“Is this the place?” Dr. Destiny asked, sidestepping the roots of a tree and navigating between several shattered tombstones.
The graveyard around them was a very desolate and ancient place. The woods around them carved a path past the cemetery walls and onto the burial grounds, with lone trees growing between the gravestones, which were themselves covered in moss and upturned by burrowing roots.
“Yep, this is it.” her current patient looked at one of the gravestones, it was surprisingly whole, though very time worn.
Dr. Destiny glanced at him, he was surprisingly cheerful for somebody staring at his own grave. You could tell he’s been undead for a very long time.
Her current patient was Gerard Clemens, a former skeleton soldier in the armies of the Enchantress, he was tired of unlife and wished to return to the other side after his summoner’s defeat.
That’s where Dr. Destiny came in. She was the reverse necromancer. Her job was putting undead corpses, zombies, ghouls, vampires, golems and everything else undead back in the ground.
Usually she just performed her surgeries, as she liked to call them, in her family’s old graveyard near her office. Most patients didn’t mind. But Gerald proved very difficult to work with. He had some unfinished business.
“Just so you know, you’re not making this is easy on me, Mr. Clemens.” she explained before moving to the grave next to Gerald’s empty one. The tombstone read Darius Clemens, 1553-1604.
“I’m sorry, doctor. I just need to tie some loose ends before I go back.” he crouched over Darius’ grave. His cracked skeletal face looked downright silly in the jeans and t-shirt she gave him. “He told me he couldn’t stand to be a day without me. That bastard outlived me 20 years. What a dickhead.” he grabbed onto the tombstone with his skeletal fingers. “He kept the name too.”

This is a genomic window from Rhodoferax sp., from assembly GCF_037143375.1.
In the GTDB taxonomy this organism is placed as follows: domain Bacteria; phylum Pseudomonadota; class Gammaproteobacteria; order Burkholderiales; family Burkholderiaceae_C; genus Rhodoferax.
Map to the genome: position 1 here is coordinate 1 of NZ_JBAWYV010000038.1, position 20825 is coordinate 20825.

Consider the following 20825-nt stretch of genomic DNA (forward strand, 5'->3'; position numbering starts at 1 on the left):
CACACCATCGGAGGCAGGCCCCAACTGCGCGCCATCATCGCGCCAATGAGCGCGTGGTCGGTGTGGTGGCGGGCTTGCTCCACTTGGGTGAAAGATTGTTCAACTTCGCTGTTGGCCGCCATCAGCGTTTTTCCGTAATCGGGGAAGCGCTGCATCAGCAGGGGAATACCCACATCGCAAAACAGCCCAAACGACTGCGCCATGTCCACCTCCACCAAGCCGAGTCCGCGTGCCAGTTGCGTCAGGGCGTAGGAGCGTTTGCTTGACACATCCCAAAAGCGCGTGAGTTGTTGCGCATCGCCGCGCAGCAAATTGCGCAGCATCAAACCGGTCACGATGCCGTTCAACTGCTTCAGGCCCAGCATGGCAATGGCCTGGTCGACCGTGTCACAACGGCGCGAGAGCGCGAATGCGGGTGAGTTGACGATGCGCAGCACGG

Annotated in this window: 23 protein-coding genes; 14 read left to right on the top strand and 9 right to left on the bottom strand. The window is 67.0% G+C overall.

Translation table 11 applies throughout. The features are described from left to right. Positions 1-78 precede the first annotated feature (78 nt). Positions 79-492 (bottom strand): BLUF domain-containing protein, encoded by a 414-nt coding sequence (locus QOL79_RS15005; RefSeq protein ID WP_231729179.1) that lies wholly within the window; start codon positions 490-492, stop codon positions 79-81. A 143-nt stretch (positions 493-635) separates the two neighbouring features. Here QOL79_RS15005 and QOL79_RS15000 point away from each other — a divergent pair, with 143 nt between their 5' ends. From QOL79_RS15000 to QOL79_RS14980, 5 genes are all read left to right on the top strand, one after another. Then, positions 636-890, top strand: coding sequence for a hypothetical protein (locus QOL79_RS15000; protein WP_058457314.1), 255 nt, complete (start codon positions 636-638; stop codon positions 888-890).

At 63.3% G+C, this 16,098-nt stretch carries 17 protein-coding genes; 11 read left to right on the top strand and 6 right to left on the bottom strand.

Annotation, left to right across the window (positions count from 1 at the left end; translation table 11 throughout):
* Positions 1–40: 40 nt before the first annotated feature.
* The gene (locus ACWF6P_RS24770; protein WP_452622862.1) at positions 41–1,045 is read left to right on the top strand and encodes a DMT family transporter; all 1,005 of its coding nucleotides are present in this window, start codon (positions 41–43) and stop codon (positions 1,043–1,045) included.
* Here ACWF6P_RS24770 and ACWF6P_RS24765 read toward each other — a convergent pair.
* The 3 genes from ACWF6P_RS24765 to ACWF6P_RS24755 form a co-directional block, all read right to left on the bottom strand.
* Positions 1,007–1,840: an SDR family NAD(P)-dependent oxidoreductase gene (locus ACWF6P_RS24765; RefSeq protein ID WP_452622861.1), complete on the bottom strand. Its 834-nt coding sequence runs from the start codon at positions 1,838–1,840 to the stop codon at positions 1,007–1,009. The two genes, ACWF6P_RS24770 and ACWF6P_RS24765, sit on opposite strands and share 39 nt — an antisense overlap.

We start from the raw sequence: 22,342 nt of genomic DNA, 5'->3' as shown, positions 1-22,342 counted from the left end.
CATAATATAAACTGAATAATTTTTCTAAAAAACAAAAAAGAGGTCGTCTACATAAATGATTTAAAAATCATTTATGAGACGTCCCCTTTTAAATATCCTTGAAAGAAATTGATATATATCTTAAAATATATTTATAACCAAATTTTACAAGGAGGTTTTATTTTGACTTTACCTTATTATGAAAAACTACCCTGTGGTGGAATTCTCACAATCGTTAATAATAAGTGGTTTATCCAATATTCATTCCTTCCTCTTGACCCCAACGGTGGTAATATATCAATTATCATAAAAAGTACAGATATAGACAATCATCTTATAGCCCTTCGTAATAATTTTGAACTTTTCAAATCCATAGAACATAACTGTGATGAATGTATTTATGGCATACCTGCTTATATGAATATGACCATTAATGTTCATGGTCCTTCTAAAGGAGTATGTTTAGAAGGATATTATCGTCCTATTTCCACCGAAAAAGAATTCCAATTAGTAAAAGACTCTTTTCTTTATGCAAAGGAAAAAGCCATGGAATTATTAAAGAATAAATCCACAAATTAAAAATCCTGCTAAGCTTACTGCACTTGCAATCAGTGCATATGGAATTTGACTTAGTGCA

“If you don’t mind.” Dr. Destiny gestured for him to stay back. She touched her hands to the cold ground, the full moon reflected onto her black-rimmed glasses as she began to chant. Her eyes sparkled neon green and her tattoos began to glow the same color as a wave of energy coursed through her arms and into the ground.
“Darius Clemens, I summon thee. Rise.” she walked back as the ground beneath them began to rumble. Soon, a skeletal hand popped out, and following was the rest of the body.
“Oh hey, is it time for another one of Carey’s halloween parties-” the skeletal man looked up. “Oh…” he rubbed the back of his head awkwardly. “Hey, Gerald.”
“Hey, ‘babe’.” Gerald stomped his foot and crossed his arms over his t-shirt.
“You look upset.” Darius crawled out of the dirt. “Is this about the ring? Because I didn’t pawn it, it was grave robbers, I promise.”
Gerald raised his arms, his voice sarcastic. “Not before Gildroy the butcher put his greasy fingers through it I’m sure!”
“Hey, leave him out of this!”
“Oh sorry, I wouldn’t want to get your new husband involved in our post-mortal drama. His soul is only bound to your for eternity.” Gerald spouted sarcastically.
Dr. Destiny raised an eyebrow as the two skeletons started what seemed like a lovers spat several centuries overdue.
“Hey, listen Gerald, you were dead.” Darius was defensive.
“For like a year!” Gerald’s bones clacked angrily. “You didn’t even wait til half-mourning to start cheating on me!”